New King Kong begins filming in Vietnam hinh anh 1The crew of Kong: Skull Island pose for photo calls during their press conference in Hanoi on Feb. 21 (Source: VNA)
Hanoi (VNA) – The movie Kong: Skull Island begins filming in Vietnam on February 22.

The film will be shot in Quang Ninh, Quang Binh and Ninh Binh provinces over a five week period.

With cooperation from the Ministry of Culture, Sports and Tourism, the epic action adventure will be the largest motion picture ever filmed in Vietnam.

"When we got out of the car, we immediately saw a stunningly beautiful sight that we thought was not real. It was magical," said director Jordan Vogt-Roberts.

"Colours and shades of the mountain ranges will make audience say ‘wow' when they are seen. We fell in love with this place," said Vogt-Roberts.

Coming to cinemas worldwide in 2017, Kong: Skull Island tells the story of the origin of the iconic king of the apes in a compelling, original adventure from Vogt-Roberts.

In the film, a diverse team of explorers is brought together to venture deep into an uncharted island in the Pacific – as beautiful as it is treacherous – unaware that they are closing in on the domain of the mythic King Kong.

To fully immerse audiences in the mysterious Skull Island, director Vogt-Roberts, his cast and film crew, are filming across three continents over six months, capturing primordial landscapes in Hawaii, where filming began last October, on Australia's Gold Coast, and in Vietnam, where filming will take place at multiple locations, some of which have never been seen on film before.

Kong: Skull Island stars Tom Hiddleston (The Avengers, Thor: The Dark World), Samuel Jackson (The Hateful Eight, Avengers: Age of Ultron), John Goodman (Transformers: Age of Extinction) and Brie Larson (Room). The film is being produced by Warner Bros Pictures and Legendary Pictures.

US Ambassador Ted Osius said the film will highlight Vietnam as a superb tourism destination and deepen ties between the two countries' entertainment industries.

"The American film industry is a global leader in artistic expression and can serve as a bridge between the arts and governments to work on issues we both care about: intellectual property rights, piracy and online content distribution," he said.

"We appreciate Vietnam's support for this film project. This support also makes good sense for Vietnam. Wouldn't it be wonderful if Vietnam could benefit, as Thailand has, from a vibrant foreign film indtry? According to the Thailand Film Office, 2015 saw 89 million USD in revenue from productions of 63 feature films," added Osius.

Actor Hiddleston said he had a chance to visit Vietnam when he was 19 years-old. However, that holiday took place at the same time he was cast in his first role.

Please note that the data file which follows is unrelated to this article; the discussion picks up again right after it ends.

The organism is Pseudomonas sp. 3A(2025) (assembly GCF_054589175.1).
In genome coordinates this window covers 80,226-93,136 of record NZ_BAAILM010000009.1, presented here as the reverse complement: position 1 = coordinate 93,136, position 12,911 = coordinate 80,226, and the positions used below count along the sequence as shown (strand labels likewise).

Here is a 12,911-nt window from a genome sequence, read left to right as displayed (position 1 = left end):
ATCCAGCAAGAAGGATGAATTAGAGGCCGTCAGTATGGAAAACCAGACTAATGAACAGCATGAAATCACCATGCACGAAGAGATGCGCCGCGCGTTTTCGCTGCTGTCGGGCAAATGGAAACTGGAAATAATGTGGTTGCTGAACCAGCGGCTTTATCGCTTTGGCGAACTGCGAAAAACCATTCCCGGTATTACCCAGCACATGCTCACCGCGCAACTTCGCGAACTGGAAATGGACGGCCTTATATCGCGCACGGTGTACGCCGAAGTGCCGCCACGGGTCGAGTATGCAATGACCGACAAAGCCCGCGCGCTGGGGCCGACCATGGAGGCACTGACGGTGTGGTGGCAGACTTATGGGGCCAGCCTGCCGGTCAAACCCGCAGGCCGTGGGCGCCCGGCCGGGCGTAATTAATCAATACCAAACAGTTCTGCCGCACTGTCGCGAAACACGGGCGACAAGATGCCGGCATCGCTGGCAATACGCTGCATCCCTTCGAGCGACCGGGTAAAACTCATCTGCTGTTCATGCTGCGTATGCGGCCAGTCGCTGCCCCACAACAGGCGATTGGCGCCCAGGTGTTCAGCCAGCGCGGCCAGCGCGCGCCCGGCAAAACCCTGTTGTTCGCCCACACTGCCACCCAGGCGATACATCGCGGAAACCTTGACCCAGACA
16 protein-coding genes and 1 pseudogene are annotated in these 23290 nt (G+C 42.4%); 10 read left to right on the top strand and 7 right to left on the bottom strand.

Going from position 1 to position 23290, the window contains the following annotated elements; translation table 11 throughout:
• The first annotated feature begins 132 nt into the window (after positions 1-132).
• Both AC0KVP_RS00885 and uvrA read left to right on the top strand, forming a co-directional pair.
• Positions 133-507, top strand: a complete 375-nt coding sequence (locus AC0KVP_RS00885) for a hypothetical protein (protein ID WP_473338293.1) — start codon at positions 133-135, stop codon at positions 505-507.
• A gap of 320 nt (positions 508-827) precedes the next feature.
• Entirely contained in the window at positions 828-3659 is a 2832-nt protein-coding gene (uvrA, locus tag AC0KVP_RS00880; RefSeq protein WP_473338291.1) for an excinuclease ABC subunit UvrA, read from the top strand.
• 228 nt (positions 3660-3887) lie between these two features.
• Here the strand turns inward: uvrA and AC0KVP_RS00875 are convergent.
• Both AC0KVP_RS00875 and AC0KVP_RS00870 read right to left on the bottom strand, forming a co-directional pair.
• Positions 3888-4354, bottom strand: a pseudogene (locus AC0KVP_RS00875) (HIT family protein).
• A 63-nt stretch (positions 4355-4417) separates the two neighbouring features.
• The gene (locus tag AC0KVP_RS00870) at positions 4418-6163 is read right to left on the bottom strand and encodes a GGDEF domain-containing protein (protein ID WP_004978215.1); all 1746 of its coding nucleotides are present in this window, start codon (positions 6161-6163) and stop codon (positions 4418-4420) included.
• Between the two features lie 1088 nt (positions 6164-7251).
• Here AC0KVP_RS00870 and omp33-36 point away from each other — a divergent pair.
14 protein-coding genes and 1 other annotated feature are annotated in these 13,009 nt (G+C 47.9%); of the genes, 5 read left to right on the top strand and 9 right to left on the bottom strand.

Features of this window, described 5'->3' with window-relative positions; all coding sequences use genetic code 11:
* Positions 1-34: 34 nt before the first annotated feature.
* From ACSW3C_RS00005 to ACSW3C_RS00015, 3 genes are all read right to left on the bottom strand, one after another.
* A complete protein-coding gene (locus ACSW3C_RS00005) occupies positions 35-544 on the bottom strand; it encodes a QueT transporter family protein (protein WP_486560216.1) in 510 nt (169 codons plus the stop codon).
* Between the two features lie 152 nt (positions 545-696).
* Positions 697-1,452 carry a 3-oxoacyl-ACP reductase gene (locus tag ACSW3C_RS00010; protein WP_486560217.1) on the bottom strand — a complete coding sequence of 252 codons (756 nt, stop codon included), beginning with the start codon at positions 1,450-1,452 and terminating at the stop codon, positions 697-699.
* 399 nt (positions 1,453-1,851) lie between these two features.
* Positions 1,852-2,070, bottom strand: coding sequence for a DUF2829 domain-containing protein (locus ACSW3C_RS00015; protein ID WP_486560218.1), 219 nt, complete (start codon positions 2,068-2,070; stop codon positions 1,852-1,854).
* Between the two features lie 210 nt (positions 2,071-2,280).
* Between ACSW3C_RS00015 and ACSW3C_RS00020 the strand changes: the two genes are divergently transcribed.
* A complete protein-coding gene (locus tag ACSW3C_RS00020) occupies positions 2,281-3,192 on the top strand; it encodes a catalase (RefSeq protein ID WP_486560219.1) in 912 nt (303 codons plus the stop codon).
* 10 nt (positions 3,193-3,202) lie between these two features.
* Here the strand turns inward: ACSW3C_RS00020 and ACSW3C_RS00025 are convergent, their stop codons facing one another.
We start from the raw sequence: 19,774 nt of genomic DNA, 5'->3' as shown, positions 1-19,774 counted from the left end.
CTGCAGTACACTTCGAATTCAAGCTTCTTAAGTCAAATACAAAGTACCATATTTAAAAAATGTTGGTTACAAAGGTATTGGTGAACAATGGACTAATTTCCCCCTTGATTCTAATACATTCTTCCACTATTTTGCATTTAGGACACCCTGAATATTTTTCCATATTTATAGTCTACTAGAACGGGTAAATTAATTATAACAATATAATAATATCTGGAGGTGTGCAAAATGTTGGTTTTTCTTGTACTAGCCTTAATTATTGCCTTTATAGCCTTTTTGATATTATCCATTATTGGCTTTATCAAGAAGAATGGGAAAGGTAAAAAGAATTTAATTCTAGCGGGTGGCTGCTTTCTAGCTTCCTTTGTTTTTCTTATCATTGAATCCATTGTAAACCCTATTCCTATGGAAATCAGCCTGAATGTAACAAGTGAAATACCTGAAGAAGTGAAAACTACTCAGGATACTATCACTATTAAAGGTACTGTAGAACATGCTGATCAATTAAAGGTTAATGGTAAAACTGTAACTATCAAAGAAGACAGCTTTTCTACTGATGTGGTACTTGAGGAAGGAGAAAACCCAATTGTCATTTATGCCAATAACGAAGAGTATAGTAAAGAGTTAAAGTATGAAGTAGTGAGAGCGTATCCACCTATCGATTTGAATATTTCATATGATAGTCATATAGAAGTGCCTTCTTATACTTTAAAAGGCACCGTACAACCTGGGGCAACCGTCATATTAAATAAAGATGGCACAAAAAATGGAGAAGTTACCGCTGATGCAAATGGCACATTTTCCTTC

"I think I missed the chance to see Vietnam due to acting, so now, thanks to acting, I will again be in Vietnam," he said.

Environmental concerns
Cooperating with foreign film producers opens both opportunities and concerns. Especially as the filming will take place at heritage sites throughout Vietnam, such as Ha Long Bay, Van Long Natural Reserve, Trang An Complex, and the Phong Nha-Ke Bang National Park.

Addressing a Vietnam News reporter's questions about the possible impact on the environment, Ho An Phong, Director of Quang Binh Provincial Department of Culture, Sports and Tourism, said the film crew has made a commitment to protect the local environment and nature when they sought government permission to shoot the film.

"The film crew will shoot at Da Deo Pass, Cha Noi Valley, Yen Phu Lake and in front of Tu Lan Cave, but they do not enter the caves," he said.

"They bring temporary toilets and kitchens to guarantee that they do not damage the environment," noted Phong.

The film project provides an opportunity to promote an image of Quang Binh and Vietnam in general to the world. At the same time, it also offers benefits to local people, according to Phong.

Further, the film crew will have a budget of 1 billion VND (45,000 USD) to build a concrete road in Yen Tho village, Tan Hoa commune, as the region is mountainous and hard to access.

"The people are paid to support the film crew and play as figures in the film. They also receive a satisfactory sum of money to buy food for cattle during the days the filmmaking taking place, as they will not allow their cattle to graze during these days to keep the area clear," noted Phong.

Director Vogt-Roberts agreed, "We will try not to harm the environment and cause the least negative impact, as we expect that when audiences come to Vietnam, they can see such spectacular sights as they see in the film."

"When audiences watch Lord of the Ring and feel stunned by the beauty of the nature in sequences taken in New Zealand, they all want to visit the place. I think they will feel the same for Vietnam when they see Kong. Scenes taken in Vietnam are important to the film," added Vogt-Roberts.-VNA